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A house, we like to believe, can be a noble consort to man and the trees. The house should have repose and such texture as will quiet the whole and make it graciously one with external nature.
—Frank Lloyd Wright, The Natural House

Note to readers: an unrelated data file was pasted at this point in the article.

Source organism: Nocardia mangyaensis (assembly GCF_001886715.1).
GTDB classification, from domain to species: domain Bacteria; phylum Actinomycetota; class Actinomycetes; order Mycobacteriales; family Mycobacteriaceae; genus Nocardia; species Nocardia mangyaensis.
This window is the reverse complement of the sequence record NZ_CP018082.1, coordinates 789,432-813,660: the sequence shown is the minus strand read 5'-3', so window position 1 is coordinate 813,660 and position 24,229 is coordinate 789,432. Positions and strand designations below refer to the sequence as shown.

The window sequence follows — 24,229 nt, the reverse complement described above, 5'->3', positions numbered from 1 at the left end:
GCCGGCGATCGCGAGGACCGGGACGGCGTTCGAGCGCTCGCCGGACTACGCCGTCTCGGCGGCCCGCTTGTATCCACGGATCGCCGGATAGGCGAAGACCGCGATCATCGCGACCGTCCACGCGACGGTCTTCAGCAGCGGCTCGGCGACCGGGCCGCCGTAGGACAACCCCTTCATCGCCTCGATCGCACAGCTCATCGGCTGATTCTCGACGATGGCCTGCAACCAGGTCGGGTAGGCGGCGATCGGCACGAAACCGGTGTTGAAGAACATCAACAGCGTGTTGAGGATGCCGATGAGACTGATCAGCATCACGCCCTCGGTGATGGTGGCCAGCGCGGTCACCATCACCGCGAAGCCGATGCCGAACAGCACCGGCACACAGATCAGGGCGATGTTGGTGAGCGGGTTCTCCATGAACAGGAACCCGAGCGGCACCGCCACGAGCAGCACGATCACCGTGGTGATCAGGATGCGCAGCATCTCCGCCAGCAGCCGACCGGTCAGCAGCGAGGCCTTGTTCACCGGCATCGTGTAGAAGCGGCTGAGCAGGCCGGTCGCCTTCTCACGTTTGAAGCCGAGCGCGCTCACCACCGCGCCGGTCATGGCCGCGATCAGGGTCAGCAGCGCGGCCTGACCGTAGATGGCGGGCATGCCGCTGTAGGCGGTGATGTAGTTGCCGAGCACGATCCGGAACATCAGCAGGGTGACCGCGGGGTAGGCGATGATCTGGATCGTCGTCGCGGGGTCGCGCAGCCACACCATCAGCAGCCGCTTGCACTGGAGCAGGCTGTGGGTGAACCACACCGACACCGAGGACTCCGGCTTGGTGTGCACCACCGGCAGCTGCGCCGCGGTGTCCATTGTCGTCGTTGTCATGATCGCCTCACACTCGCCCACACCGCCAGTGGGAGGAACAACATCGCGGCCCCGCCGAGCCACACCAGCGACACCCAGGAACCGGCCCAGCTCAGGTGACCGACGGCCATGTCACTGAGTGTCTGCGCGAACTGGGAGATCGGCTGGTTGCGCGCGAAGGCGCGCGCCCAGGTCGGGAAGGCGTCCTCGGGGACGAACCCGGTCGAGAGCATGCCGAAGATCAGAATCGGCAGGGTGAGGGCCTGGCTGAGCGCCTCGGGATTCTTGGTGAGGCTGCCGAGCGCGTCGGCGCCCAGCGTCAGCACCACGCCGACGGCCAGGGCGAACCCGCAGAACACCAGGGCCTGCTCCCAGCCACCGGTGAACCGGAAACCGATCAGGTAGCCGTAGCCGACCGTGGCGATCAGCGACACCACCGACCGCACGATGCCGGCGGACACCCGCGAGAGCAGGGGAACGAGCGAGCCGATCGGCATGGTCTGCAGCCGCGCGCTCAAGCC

The homes of the settlers conformed naturally to the great architect’s precepts. People built slowly in those days, over generations, and they understood their land as only those who spend their lives on it can. Their building materials were the very stuff of the earth around them—trees from their woods, rocks from their fields, adobe mud beneath their feet—so it was small wonder that their homes blended well with the surrounding countryside. Above all, they built their homes themselves, and so each mitered beam, each length of floorboard, each hand-riven shingle took on a special meaning of its own. In Land: Buying It, Building on It, the process of creating a home the traditional way is described, from the acquisition of a site to the construction of the house to the installation of walls and outbuildings. Some of these jobs are difficult; others are within the capabilities of the average person. All help impart a personal touch to a house. In the final analysis that is the ingredient that makes a house a home.